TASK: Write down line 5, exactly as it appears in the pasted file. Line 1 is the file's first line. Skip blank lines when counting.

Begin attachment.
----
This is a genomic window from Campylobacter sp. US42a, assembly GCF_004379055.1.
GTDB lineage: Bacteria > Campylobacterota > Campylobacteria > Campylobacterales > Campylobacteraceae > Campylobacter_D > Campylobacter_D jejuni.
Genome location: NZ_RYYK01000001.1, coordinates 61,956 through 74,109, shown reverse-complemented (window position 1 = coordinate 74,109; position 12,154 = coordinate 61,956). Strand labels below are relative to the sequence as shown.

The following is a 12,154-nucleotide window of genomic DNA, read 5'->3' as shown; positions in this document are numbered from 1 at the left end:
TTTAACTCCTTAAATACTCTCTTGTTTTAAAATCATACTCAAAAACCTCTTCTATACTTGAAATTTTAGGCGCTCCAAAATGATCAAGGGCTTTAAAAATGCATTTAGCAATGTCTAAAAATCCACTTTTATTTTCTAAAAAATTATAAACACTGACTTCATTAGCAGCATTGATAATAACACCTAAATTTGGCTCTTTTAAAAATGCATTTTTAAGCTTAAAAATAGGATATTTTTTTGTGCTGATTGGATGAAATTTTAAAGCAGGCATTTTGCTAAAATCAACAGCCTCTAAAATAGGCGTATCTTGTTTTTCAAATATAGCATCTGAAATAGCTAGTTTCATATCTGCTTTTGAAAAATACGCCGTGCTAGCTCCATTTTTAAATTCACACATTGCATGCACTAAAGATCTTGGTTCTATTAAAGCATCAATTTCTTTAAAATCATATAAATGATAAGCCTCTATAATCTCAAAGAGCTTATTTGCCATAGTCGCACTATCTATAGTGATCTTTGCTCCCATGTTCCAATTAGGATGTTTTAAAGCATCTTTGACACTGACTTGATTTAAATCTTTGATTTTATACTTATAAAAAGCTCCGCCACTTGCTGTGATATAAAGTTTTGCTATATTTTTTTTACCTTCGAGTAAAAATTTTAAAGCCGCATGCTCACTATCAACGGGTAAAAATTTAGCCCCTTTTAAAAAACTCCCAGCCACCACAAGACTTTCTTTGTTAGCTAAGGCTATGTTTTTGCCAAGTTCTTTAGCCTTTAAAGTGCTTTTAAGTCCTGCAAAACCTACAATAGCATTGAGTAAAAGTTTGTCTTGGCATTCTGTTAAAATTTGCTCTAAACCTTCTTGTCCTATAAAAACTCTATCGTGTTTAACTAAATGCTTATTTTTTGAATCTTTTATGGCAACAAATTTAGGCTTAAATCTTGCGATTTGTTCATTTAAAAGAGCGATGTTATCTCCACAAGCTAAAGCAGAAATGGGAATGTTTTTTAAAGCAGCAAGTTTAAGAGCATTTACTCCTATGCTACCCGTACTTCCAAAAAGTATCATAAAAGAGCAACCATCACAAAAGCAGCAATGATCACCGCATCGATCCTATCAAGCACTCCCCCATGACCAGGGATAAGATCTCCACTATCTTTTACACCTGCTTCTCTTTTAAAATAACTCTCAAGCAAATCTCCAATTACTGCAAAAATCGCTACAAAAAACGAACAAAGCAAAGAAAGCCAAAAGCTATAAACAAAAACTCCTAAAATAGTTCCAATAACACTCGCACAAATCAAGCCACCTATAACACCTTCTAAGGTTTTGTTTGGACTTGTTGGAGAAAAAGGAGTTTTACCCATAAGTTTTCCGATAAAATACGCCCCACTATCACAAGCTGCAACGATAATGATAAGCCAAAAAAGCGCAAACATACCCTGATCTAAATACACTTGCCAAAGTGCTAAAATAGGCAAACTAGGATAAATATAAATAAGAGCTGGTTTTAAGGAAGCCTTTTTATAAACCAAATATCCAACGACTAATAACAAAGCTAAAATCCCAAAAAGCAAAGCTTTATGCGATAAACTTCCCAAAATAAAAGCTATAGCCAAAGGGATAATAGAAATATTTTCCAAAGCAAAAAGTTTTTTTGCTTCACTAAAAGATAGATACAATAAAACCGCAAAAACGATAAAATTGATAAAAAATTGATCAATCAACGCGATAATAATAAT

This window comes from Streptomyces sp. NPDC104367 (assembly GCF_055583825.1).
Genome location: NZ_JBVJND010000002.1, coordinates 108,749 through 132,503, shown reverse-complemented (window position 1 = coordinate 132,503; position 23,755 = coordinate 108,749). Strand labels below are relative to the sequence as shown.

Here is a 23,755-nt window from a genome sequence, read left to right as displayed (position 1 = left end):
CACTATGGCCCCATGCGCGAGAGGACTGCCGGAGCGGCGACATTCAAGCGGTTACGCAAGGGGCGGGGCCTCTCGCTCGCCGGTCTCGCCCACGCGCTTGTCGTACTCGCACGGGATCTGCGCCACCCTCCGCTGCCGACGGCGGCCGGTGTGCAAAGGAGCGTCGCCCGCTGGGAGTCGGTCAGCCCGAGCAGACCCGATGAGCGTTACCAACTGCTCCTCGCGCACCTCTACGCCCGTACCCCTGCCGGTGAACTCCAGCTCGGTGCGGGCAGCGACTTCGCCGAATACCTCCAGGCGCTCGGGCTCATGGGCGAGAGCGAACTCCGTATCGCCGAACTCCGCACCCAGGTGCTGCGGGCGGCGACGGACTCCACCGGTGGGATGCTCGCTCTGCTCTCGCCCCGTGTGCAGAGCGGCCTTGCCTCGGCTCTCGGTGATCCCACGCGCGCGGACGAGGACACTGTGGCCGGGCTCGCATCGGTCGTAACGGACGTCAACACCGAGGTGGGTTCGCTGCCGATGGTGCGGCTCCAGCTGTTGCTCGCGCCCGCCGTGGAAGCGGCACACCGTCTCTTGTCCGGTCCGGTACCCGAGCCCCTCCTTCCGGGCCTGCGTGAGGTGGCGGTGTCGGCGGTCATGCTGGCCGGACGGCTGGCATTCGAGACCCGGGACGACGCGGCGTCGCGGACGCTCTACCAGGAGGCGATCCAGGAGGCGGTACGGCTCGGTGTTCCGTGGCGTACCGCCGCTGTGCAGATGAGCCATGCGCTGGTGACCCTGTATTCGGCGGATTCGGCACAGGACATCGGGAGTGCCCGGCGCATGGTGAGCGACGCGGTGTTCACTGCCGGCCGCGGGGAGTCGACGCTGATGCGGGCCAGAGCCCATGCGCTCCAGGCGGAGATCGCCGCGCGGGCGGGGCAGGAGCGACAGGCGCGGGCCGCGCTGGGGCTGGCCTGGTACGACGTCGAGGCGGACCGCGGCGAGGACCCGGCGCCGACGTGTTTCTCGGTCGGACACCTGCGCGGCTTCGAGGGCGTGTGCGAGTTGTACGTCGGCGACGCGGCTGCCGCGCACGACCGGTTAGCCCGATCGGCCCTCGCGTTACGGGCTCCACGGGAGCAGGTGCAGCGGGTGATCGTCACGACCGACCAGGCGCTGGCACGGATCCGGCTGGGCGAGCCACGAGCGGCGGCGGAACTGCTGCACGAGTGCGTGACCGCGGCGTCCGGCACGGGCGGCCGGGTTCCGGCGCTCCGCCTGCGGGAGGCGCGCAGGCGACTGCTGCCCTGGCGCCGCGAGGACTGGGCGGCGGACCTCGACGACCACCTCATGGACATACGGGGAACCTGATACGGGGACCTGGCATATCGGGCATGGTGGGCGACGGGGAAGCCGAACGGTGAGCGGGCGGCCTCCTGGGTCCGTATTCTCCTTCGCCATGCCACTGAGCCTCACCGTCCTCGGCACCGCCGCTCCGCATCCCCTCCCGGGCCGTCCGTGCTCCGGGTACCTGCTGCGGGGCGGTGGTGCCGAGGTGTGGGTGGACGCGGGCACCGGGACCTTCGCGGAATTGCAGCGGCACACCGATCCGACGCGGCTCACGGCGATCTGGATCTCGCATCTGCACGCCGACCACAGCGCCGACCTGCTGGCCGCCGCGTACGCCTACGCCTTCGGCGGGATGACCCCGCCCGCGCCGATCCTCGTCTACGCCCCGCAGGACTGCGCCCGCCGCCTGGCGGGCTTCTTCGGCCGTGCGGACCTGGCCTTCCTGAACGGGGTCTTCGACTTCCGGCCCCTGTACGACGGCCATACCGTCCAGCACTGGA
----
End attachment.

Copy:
TTTAACTCCTTAAATACTCTCTTGTTTTAAAATCATACTCAAAAACCTCTTCTATACTTGAAATTTTAGGCGCTCCAAAATGATCAAGGGCTTTAAAAATGCATTTAGCAATGTCTAAAAATCCACTTTTATTTTCTAAAAAATTATAAACACTGACTTCATTAGCAGCATTGATAATAACACCTAAATTTGGCTCTTTTAAAAATGCATTTTTAAGCTTAAAAATAGGATATTTTTTTGTGCTGATTGGATGAAATTTTAAAGCAGGCATTTTGCTAAAATCAACAGCCTCTAAAATAGGCGTATCTTGTTTTTCAAATATAGCATCTGAAATAGCTAGTTTCATATCTGCTTTTGAAAAATACGCCGTGCTAGCTCCATTTTTAAATTCACACATTGCATGCACTAAAGATCTTGGTTCTATTAAAGCATCAATTTCTTTAAAATCATATAAATGATAAGCCTCTATAATCTCAAAGAGCTTATTTGCCATAGTCGCACTATCTATAGTGATCTTTGCTCCCATGTTCCAATTAGGATGTTTTAAAGCATCTTTGACACTGACTTGATTTAAATCTTTGATTTTATACTTATAAAAAGCTCCGCCACTTGCTGTGATATAAAGTTTTGCTATATTTTTTTTACCTTCGAGTAAAAATTTTAAAGCCGCATGCTCACTATCAACGGGTAAAAATTTAGCCCCTTTTAAAAAACTCCCAGCCACCACAAGACTTTCTTTGTTAGCTAAGGCTATGTTTTTGCCAAGTTCTTTAGCCTTTAAAGTGCTTTTAAGTCCTGCAAAACCTACAATAGCATTGAGTAAAAGTTTGTCTTGGCATTCTGTTAAAATTTGCTCTAAACCTTCTTGTCCTATAAAAACTCTATCGTGTTTAACTAAATGCTTATTTTTTGAATCTTTTATGGCAACAAATTTAGGCTTAAATCTTGCGATTTGTTCATTTAAAAGAGCGATGTTATCTCCACAAGCTAAAGCAGAAATGGGAATGTTTTTTAAAGCAGCAAGTTTAAGAGCATTTACTCCTATGCTACCCGTACTTCCAAAAAGTATCATAAAAGAGCAACCATCACAAAAGCAGCAATGATCACCGCATCGATCCTATCAAGCACTCCCCCATGACCAGGGATAAGATCTCCACTATCTTTTACACCTGCTTCTCTTTTAAAATAACTCTCAAGCAAATCTCCAATTACTGCAAAAATCGCTACAAAAAACGAACAAAGCAAAGAAAGCCAAAAGCTATAAACAAAAACTCCTAAAATAGTTCCAATAACACTCGCACAAATCAAGCCACCTATAACACCTTCTAAGGTTTTGTTTGGACTTGTTGGAGAAAAAGGAGTTTTACCCATAAGTTTTCCGATAAAATACGCCCCACTATCACAAGCTGCAACGATAATGATAAGCCAAAAAAGCGCAAACATACCCTGATCTAAATACACTTGCCAAAGTGCTAAAATAGGCAAACTAGGATAAATATAAATAAGAGCTGGTTTTAAGGAAGCCTTTTTATAAACCAAATATCCAACGACTAATAACAAAGCTAAAATCCCAAAAAGCAAAGCTTTATGCGATAAACTTCCCAAAATAAAAGCTATAGCCAAAGGGATAATAGAAATATTTTCCAAAGCAAAAAGTTTTTTTGCTTCACTAAAAGATAGATACAATAAAACCGCAAAAACGATAAAATTGATAAAAAATTGATCAATCAACGCGATAATAATAAT